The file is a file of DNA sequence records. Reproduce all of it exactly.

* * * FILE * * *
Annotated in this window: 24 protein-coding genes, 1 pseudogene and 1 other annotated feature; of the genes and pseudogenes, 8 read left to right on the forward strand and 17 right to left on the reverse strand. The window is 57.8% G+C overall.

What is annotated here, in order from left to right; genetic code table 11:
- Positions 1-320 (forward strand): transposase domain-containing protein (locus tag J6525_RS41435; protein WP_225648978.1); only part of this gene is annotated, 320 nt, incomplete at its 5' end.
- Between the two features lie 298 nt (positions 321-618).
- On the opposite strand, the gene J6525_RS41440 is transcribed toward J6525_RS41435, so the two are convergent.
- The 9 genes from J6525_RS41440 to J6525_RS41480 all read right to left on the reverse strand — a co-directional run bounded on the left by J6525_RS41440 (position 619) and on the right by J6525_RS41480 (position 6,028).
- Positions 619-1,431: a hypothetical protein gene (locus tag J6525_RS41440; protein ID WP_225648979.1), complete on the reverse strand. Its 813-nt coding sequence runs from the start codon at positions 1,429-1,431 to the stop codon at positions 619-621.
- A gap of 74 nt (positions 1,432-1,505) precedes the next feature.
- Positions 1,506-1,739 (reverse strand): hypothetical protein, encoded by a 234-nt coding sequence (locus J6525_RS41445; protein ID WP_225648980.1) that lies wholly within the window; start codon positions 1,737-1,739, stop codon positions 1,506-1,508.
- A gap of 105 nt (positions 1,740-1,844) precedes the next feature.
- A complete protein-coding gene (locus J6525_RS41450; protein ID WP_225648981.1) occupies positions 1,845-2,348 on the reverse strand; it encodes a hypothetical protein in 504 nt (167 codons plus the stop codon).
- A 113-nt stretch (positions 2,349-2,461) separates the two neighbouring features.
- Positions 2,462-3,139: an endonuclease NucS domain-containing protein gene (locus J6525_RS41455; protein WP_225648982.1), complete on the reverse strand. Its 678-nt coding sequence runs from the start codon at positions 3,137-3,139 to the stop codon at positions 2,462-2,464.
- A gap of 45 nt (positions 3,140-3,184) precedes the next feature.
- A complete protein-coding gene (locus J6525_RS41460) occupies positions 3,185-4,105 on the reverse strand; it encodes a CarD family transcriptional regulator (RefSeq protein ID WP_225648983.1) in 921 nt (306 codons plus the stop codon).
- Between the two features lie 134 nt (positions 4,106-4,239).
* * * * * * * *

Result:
Annotated in this window: 24 protein-coding genes, 1 pseudogene and 1 other annotated feature; of the genes and pseudogenes, 8 read left to right on the forward strand and 17 right to left on the reverse strand. The window is 57.8% G+C overall.

What is annotated here, in order from left to right; genetic code table 11:
- Positions 1-320 (forward strand): transposase domain-containing protein (locus tag J6525_RS41435; protein WP_225648978.1); only part of this gene is annotated, 320 nt, incomplete at its 5' end.
- Between the two features lie 298 nt (positions 321-618).
- On the opposite strand, the gene J6525_RS41440 is transcribed toward J6525_RS41435, so the two are convergent.
- The 9 genes from J6525_RS41440 to J6525_RS41480 all read right to left on the reverse strand — a co-directional run bounded on the left by J6525_RS41440 (position 619) and on the right by J6525_RS41480 (position 6,028).
- Positions 619-1,431: a hypothetical protein gene (locus tag J6525_RS41440; protein ID WP_225648979.1), complete on the reverse strand. Its 813-nt coding sequence runs from the start codon at positions 1,429-1,431 to the stop codon at positions 619-621.
- A gap of 74 nt (positions 1,432-1,505) precedes the next feature.
- Positions 1,506-1,739 (reverse strand): hypothetical protein, encoded by a 234-nt coding sequence (locus J6525_RS41445; protein ID WP_225648980.1) that lies wholly within the window; start codon positions 1,737-1,739, stop codon positions 1,506-1,508.
- A gap of 105 nt (positions 1,740-1,844) precedes the next feature.
- A complete protein-coding gene (locus J6525_RS41450; protein ID WP_225648981.1) occupies positions 1,845-2,348 on the reverse strand; it encodes a hypothetical protein in 504 nt (167 codons plus the stop codon).
- A 113-nt stretch (positions 2,349-2,461) separates the two neighbouring features.
- Positions 2,462-3,139: an endonuclease NucS domain-containing protein gene (locus J6525_RS41455; protein WP_225648982.1), complete on the reverse strand. Its 678-nt coding sequence runs from the start codon at positions 3,137-3,139 to the stop codon at positions 2,462-2,464.
- A gap of 45 nt (positions 3,140-3,184) precedes the next feature.
- A complete protein-coding gene (locus J6525_RS41460) occupies positions 3,185-4,105 on the reverse strand; it encodes a CarD family transcriptional regulator (RefSeq protein ID WP_225648983.1) in 921 nt (306 codons plus the stop codon).
- Between the two features lie 134 nt (positions 4,106-4,239).